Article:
1 July 2009
‘Hubris in the British Army has caused too little concern for too long’ and ‘behind the façade, all is not well in the British Army and has not been for some time’ according to a new article published in the Journal of Royal United Services Institute (RUSI).
The British Army’s capacity for internal reflection and rapid change has been sapped by an insular, conformist culture, and its shortcomings need to be acknowledged before it can recover ground lost to other professional armies, argues Patrick Little, a recently retired infantry officer who served in Afghanistan.
Featured in a wide ranging special section of the RUSI Journal assessing British military performance in Iraq and Afghanistan, ‘Lessons Unlearned: a former officer’s perspective on the British Army at war’ highlights a long-term ‘state of denial’ and the need to ‘reform a flagging institutional culture that has been too slow to adapt to present challenges’ – a real obstacle to learning and adapting from recent experiences.
Writing on behalf of ‘middle tier officers’, Little – a former Major who left the Army last year after a sixteen year career – challenges the British Army specifically, and defence more generally, to ‘turn a critical mirror on itself’, calling for a period of internal criticism similar to the open appraisal and subsequent transformation of the US Army following Brigadier Aylwin-Foster’s candid criticism of their conduct in Iraq (published in Military Review) at the end of 2005.
Stating that orthodoxies must be challenged, and that ‘hiding behind tradition’ is not the answer, Little calls for a new ethos of creative tension and ‘constructive dissent’ to be instilled in the military before ‘far too many high quality officers’ leave the Army.
‘There seems to be a feeling amongst middle tier officers that they are not listened to, are largely expendable and that their own hierarchy does not adequately reflect their concerns...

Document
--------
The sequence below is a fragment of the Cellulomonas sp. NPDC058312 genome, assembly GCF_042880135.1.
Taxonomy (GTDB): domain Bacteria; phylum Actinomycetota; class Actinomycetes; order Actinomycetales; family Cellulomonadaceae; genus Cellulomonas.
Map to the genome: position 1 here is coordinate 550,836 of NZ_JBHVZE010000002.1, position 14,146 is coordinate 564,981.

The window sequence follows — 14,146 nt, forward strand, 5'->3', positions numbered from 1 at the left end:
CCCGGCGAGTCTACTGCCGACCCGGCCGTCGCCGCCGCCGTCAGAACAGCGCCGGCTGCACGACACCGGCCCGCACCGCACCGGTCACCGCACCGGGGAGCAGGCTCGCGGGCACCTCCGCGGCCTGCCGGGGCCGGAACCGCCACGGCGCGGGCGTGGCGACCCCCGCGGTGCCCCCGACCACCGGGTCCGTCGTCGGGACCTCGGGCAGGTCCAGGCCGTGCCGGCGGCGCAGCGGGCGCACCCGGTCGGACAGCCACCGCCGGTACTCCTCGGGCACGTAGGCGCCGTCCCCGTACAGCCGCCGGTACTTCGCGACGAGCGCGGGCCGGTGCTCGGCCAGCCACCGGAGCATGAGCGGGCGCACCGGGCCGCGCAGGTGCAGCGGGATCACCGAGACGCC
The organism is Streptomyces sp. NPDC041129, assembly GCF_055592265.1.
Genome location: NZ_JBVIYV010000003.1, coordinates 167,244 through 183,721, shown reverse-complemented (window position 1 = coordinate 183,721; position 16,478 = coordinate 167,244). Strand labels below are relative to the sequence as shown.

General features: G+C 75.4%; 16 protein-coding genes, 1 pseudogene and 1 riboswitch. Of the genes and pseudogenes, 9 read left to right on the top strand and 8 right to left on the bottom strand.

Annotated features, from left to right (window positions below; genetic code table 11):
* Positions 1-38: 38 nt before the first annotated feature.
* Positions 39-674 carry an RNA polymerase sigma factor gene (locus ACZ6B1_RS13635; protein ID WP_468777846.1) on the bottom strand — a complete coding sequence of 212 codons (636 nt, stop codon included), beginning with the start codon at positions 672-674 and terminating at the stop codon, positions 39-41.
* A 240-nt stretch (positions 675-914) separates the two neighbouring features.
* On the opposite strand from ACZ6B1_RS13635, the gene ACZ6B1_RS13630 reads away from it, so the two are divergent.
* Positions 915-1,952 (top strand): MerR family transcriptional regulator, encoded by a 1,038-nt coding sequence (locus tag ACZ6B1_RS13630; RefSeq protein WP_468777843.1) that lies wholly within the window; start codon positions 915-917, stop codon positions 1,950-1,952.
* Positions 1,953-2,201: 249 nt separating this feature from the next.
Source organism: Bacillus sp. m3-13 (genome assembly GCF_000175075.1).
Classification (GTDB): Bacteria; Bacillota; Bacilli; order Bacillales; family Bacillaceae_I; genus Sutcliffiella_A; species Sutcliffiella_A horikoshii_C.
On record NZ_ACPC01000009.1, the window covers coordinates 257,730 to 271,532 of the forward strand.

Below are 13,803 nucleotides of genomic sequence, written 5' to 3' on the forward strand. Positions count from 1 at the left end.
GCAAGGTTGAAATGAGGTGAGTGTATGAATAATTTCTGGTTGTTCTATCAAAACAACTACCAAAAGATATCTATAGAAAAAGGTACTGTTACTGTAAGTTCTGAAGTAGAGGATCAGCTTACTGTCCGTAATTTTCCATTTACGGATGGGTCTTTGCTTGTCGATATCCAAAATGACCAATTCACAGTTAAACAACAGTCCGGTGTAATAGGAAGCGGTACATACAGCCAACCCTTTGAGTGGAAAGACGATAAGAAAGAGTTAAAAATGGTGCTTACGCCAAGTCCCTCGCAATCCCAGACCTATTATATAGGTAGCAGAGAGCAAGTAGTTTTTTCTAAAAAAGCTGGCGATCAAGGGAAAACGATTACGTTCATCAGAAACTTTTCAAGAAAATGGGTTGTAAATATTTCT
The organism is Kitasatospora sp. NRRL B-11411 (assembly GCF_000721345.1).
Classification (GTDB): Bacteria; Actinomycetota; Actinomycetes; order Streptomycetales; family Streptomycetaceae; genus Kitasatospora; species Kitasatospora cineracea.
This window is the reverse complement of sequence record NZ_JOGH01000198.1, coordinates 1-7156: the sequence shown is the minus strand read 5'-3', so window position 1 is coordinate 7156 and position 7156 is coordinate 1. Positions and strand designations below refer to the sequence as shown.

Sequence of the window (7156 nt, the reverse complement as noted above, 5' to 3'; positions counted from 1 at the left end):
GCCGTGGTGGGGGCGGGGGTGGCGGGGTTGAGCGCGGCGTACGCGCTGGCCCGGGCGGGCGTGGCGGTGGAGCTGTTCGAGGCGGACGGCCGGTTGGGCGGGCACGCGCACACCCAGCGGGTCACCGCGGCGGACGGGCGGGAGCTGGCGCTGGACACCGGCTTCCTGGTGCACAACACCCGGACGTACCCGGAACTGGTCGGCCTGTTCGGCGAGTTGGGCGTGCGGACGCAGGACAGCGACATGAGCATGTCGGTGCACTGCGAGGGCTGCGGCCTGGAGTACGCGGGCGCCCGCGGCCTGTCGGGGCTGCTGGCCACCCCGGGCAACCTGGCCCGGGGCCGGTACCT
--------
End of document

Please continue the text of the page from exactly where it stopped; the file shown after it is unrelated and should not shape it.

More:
‘Unable to accept being submerged, their views diluted or just unheard, many of the more talented officers will probably have been long lost to the armed forces altogether through departure to less stratified civilian employment. It is certainly not unusual to hear UK contemporaries express the view that there are no heretics left, few non-conformists and not enough original thinkers,’ Little warns.
The British Army’s apparent intolerance of dissent or to ‘communicate the unwelcome’ internally, coupled with ‘paralysing’ processes, the former officer writes, make it ‘impossible not to conclude that there have been, and still are, serious systemic shortcomings’.
‘In short, if the British Army wishes to recover its former pre-eminence, it must stop evangelising and start reflecting more deeply on the outsiders’ view,’ Little concludes.
As part of a special section debating British military performance in recent years, the RUSI Journal also presents Theo Farrell and Stuart Gordon’s article tracing specific positive developments on-the-ground in Afghanistan, claiming that UK’s troops have faced and overcome unique challenges in the country, and that ‘Helmand is a far tougher nut to crack’. Their article offers a cautiously optimistic view that Britain is adapting to a difficult war and that the operation is ‘fit for purpose and getting the job done’.
Turning an eye to Whitehall, academic and former Ghurka officer Dr John Mackinlay argues that Britain needs a broader, cross-governmental strategic overhaul. He argues that US reinvention is in ‘stark contrast to British failure to publish a relevant doctrine’. While Britain and the US ‘do not have the same security challenges’, Mackinlay stresses that the UK must confront ‘the Whitehall tribalism which continues to separate the purpose and conduct of the domestic campaign from that of the expeditionary campaign.’
Another contributor, Thomas Donnelly, a military analyst and Resident Fellow at the American Enterprise Institute probes the often-acerbic debate within and between Anglophone militaries to explain why perceptions of British skill in irregular warfare appear to have changed in recent years. Donnelly argues that in some US defence circles ‘Basra’ has supplanted ‘Malaya’ as shorthand for British skill in irregular warfare and it is ‘now the Americans who seemed the masters of modern counter-insurgency and the British students in need of instruction’. Donnelly’s measured American perspective argues that there is much more to this apparent ‘role reversal’ in counter-insurgency expertise than meets the eye.
All the articles feature in the latest edition of the RUSI Journal released on 1 July 2009.